Articles / Your One-Stop Period Guide: What is your period telling you?

Your One-Stop Period Guide: What is your period telling you?

19.02.2021 5 Minutes
Your One-Stop Period Guide: What is your period telling you?

The silver lining to a period.

Guest blog written for The Hello Cup, by the gorgeous Gina Rose Urlich (MBHS Nutritional Medicine).

Yep that’s right, I’m sure as women we’ve all felt that a monthly bleed was inconvenient & annoying, but hear me out. Your period is so much more than a monthly bleed; it is giving you valuable information about your health.

The colour, consistency, pain, length & emotions that arise are all indicators of your hormonal balance.

A fabulous way to take note of your period is by using a Hello Cup. We can literally see the amount, consistency & colour using a cup as opposed to pads & tampons.

Let's talk periods….

Your period shouldn’t leave you in the fetal position on the couch. It should really show up unannounced without pain or feeling depleted.

Sure, any woman can experience the odd irregular cycle, slightly more ‘crampy’ than normal period, or a minor mood fluctuation in the latter couple of weeks of her cycle – however, experiencing a regular problem and/or discomfort, though common, is most definitely not normal and therefore should be assessed by a health professional so it can be resolved.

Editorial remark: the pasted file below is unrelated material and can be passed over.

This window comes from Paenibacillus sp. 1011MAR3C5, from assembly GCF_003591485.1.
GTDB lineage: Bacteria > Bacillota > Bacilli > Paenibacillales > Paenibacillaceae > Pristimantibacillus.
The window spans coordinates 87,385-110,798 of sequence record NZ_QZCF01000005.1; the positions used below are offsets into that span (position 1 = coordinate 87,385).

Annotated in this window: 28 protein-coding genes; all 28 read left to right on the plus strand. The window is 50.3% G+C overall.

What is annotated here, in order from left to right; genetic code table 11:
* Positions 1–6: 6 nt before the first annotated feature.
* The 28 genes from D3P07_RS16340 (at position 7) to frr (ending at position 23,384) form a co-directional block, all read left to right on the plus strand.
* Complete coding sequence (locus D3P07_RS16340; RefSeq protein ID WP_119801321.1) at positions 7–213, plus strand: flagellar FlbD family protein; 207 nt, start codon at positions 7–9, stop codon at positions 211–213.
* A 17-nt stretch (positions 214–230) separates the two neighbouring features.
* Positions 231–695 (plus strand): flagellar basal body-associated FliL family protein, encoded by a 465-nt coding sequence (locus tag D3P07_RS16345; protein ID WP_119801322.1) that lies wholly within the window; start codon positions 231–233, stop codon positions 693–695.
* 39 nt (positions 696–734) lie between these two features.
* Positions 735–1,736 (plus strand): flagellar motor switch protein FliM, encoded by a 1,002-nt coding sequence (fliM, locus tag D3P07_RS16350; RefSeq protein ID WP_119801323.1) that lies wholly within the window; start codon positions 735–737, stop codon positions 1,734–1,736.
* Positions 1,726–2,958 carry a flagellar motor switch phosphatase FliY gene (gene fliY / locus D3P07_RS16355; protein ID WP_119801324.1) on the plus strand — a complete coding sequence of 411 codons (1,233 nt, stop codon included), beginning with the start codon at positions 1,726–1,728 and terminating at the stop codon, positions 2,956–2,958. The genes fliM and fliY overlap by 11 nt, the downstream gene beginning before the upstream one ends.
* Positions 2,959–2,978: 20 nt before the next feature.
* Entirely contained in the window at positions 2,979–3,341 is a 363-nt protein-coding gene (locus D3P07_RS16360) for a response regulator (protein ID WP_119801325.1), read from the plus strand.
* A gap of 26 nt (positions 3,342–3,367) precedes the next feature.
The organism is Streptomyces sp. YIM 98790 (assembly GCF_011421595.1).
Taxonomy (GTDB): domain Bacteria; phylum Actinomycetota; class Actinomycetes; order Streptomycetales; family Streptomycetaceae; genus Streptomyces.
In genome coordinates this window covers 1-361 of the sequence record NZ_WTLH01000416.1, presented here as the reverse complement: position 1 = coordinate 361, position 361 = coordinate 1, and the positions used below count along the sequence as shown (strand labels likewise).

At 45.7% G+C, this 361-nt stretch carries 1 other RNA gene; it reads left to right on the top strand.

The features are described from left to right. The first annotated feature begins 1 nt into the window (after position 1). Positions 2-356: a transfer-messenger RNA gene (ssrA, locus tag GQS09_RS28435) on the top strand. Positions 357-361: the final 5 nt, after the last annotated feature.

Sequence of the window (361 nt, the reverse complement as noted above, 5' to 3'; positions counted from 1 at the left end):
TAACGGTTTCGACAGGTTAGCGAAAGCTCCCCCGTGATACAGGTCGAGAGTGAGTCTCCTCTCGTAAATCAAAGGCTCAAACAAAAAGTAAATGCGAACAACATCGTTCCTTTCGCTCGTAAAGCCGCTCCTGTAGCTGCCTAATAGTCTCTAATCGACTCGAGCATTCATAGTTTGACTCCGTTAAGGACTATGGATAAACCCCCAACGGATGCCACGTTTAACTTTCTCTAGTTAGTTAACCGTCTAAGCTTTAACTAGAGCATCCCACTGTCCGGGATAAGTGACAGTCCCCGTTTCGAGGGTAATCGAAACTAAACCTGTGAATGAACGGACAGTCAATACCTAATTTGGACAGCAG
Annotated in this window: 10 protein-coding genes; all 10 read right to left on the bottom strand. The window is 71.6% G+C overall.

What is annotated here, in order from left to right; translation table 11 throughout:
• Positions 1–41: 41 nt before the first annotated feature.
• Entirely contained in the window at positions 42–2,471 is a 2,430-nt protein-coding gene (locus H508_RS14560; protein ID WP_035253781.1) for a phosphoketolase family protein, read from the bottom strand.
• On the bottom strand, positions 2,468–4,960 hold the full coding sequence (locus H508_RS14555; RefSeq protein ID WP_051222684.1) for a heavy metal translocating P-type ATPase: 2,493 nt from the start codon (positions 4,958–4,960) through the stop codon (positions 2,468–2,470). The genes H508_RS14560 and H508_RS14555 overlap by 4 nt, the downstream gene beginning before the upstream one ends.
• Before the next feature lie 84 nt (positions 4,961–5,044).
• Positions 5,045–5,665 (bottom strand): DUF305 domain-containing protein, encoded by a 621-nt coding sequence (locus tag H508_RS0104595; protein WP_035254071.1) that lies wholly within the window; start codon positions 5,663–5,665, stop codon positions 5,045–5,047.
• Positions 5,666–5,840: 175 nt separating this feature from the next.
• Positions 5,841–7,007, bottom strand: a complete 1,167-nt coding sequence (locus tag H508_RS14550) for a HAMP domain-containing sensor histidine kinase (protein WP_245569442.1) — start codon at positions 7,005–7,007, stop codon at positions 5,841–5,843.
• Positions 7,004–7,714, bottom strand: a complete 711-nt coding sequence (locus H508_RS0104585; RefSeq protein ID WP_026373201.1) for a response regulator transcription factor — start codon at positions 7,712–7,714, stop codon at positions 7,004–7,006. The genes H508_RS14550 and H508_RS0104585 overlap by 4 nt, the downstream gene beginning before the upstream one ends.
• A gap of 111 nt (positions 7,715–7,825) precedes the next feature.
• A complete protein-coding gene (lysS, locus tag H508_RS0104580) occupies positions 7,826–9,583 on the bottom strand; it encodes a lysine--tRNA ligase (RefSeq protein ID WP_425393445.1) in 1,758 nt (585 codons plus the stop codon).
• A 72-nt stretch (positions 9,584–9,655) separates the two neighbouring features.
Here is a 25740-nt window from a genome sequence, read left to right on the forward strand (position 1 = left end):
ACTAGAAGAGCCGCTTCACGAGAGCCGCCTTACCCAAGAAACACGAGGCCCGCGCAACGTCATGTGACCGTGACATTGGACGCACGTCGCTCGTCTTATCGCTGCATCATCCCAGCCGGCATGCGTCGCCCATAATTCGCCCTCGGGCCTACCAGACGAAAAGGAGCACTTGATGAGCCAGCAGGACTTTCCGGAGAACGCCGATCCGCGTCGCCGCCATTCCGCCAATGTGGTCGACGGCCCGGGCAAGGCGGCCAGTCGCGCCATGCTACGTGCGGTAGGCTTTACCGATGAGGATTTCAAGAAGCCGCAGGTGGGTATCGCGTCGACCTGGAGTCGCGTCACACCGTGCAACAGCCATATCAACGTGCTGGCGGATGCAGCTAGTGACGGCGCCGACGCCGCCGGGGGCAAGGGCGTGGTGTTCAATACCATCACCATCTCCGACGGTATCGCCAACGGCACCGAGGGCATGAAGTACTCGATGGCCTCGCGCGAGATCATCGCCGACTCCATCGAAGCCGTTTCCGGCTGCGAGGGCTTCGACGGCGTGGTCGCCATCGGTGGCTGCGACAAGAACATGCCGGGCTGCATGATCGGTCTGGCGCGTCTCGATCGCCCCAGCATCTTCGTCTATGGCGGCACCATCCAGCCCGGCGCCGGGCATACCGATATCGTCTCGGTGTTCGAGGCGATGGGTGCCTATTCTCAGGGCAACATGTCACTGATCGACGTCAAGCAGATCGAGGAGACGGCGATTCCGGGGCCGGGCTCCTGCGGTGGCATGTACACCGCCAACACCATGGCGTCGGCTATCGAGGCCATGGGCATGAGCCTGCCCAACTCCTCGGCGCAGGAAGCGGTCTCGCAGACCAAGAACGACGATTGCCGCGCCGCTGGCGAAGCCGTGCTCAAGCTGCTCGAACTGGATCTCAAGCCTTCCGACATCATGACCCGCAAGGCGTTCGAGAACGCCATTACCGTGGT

Female reproductive cycle issues can come in a range of shapes and sizes, some of the most common seen clinically are listed below:

  • PMS: symptoms of fluid retention, breast tenderness, acne, anxiety, depression and food cravings occurring in the two weeks before menstruation.
  • Polycystic Ovarian Syndrome (PCOS): either absent or irregular menstrual cycles, and excess androgens (male hormones). Diagnosed clinically by the presence of excessive acne, androgenic alopecia, or hirsutism (hair in a male pattern distribution); or chemically, by high serum levels of total, bioavailable, or free testosterone and then polycystic ovaries. *highlight that ultrasound is not necessary in diagnosis
  • Fibroids: benign growths within the uterine wall, commonly resulting in heavy & painful periods.
  • Endometriosis: tissue that normally lines the uterus grows elsewhere (outside the uterus), resulting in heavy & painful periods, pain during other times in the month and potentially infertility.
  • Adenomyosis: tissue that normally lines the uterus grows into the inner layers of the uterus, resulting in heavy & painful periods and infertility.

What’s your period telling you?

Colour & Consistency

A bright red colour - as in fire-engine-truck red - is no need to sound the sirens. Bright red blood often means that you are simply at the beginning of your cycle. The fresher the blood is, the more red it’s going to be.

Brownish blood is basically just older blood that’s been in your uterus for a lot longer than fresh blood. It’s had a chance to oxidize, so it’s not as bright. It is quite normal to notice this towards the end of your period.

Light pink can indicate low estrogen, especially if you only have 1-2 days of light bleeding.

Dark red to purple is often seen in very heavy periods, alongside blood clots tell me that there maybe too much estrogen.

Grey discharge can indicate bacterial vaginosis infection – see your GP.

Period Pain

When your uterus contracts to shed its lining during your period, it releases hormone-like substances called prostaglandins—and the more of those that your body releases, the more painful your cramps will be.